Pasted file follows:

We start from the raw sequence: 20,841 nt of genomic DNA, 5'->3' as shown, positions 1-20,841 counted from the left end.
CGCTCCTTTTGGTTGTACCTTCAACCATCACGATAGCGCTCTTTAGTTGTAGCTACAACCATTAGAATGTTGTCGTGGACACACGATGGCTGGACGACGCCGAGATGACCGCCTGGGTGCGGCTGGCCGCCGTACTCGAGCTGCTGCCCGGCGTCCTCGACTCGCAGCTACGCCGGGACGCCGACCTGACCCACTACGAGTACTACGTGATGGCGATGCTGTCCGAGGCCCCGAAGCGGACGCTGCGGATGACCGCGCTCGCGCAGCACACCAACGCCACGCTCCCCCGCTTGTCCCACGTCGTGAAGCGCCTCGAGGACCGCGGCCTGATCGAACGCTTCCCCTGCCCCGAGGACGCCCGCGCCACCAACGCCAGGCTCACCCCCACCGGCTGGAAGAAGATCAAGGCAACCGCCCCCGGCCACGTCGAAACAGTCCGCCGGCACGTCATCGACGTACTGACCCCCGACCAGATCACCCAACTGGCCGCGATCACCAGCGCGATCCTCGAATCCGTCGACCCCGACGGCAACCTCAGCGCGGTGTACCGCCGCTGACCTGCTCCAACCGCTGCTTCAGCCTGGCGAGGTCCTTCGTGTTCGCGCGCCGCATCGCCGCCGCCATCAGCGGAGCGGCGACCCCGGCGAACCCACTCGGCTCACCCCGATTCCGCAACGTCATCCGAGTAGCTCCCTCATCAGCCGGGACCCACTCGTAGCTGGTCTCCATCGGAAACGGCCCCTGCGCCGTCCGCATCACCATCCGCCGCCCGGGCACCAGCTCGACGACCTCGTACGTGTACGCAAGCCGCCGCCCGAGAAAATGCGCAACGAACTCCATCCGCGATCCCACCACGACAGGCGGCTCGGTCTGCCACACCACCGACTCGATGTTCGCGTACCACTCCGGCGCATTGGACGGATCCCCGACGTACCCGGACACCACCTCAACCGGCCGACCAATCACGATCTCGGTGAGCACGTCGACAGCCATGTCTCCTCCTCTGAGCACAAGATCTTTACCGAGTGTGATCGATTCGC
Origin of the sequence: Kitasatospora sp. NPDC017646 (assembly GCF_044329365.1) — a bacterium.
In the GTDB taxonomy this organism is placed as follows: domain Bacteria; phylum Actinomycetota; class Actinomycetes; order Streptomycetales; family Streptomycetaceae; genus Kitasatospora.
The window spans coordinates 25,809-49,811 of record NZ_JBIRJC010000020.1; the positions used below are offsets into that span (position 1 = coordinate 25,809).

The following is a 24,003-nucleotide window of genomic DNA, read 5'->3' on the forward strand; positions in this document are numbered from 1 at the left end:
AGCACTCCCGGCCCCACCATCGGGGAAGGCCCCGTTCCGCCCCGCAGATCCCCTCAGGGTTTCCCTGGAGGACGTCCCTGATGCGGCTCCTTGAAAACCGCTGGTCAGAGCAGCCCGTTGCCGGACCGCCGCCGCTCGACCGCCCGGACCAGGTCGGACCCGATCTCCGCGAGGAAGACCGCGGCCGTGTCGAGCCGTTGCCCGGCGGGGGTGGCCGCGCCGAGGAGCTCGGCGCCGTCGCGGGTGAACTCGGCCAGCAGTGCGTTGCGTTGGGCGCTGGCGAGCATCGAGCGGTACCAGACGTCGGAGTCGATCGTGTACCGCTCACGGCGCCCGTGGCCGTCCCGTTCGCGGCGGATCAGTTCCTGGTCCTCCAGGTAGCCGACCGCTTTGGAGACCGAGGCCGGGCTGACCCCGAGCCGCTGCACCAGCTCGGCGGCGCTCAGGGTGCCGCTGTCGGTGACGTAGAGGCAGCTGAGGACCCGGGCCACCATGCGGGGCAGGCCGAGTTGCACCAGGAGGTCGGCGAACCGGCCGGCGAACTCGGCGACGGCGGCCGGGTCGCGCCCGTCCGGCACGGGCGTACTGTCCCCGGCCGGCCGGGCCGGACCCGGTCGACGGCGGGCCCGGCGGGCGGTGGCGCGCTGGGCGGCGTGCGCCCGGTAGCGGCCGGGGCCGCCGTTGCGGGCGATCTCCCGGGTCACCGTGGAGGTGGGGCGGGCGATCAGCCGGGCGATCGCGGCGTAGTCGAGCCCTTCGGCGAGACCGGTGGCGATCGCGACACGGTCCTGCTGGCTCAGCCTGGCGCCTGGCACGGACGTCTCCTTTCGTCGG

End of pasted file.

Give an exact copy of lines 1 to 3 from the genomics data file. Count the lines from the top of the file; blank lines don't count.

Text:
We start from the raw sequence: 20,841 nt of genomic DNA, 5'->3' as shown, positions 1-20,841 counted from the left end.
CGCTCCTTTTGGTTGTACCTTCAACCATCACGATAGCGCTCTTTAGTTGTAGCTACAACCATTAGAATGTTGTCGTGGACACACGATGGCTGGACGACGCCGAGATGACCGCCTGGGTGCGGCTGGCCGCCGTACTCGAGCTGCTGCCCGGCGTCCTCGACTCGCAGCTACGCCGGGACGCCGACCTGACCCACTACGAGTACTACGTGATGGCGATGCTGTCCGAGGCCCCGAAGCGGACGCTGCGGATGACCGCGCTCGCGCAGCACACCAACGCCACGCTCCCCCGCTTGTCCCACGTCGTGAAGCGCCTCGAGGACCGCGGCCTGATCGAACGCTTCCCCTGCCCCGAGGACGCCCGCGCCACCAACGCCAGGCTCACCCCCACCGGCTGGAAGAAGATCAAGGCAACCGCCCCCGGCCACGTCGAAACAGTCCGCCGGCACGTCATCGACGTACTGACCCCCGACCAGATCACCCAACTGGCCGCGATCACCAGCGCGATCCTCGAATCCGTCGACCCCGACGGCAACCTCAGCGCGGTGTACCGCCGCTGACCTGCTCCAACCGCTGCTTCAGCCTGGCGAGGTCCTTCGTGTTCGCGCGCCGCATCGCCGCCGCCATCAGCGGAGCGGCGACCCCGGCGAACCCACTCGGCTCACCCCGATTCCGCAACGTCATCCGAGTAGCTCCCTCATCAGCCGGGACCCACTCGTAGCTGGTCTCCATCGGAAACGGCCCCTGCGCCGTCCGCATCACCATCCGCCGCCCGGGCACCAGCTCGACGACCTCGTACGTGTACGCAAGCCGCCGCCCGAGAAAATGCGCAACGAACTCCATCCGCGATCCCACCACGACAGGCGGCTCGGTCTGCCACACCACCGACTCGATGTTCGCGTACCACTCCGGCGCATTGGACGGATCCCCGACGTACCCGGACACCACCTCAACCGGCCGACCAATCACGATCTCGGTGAGCACGTCGACAGCCATGTCTCCTCCTCTGAGCACAAGATCTTTACCGAGTGTGATCGATTCGC
Origin of the sequence: Kitasatospora sp. NPDC017646 (assembly GCF_044329365.1) — a bacterium.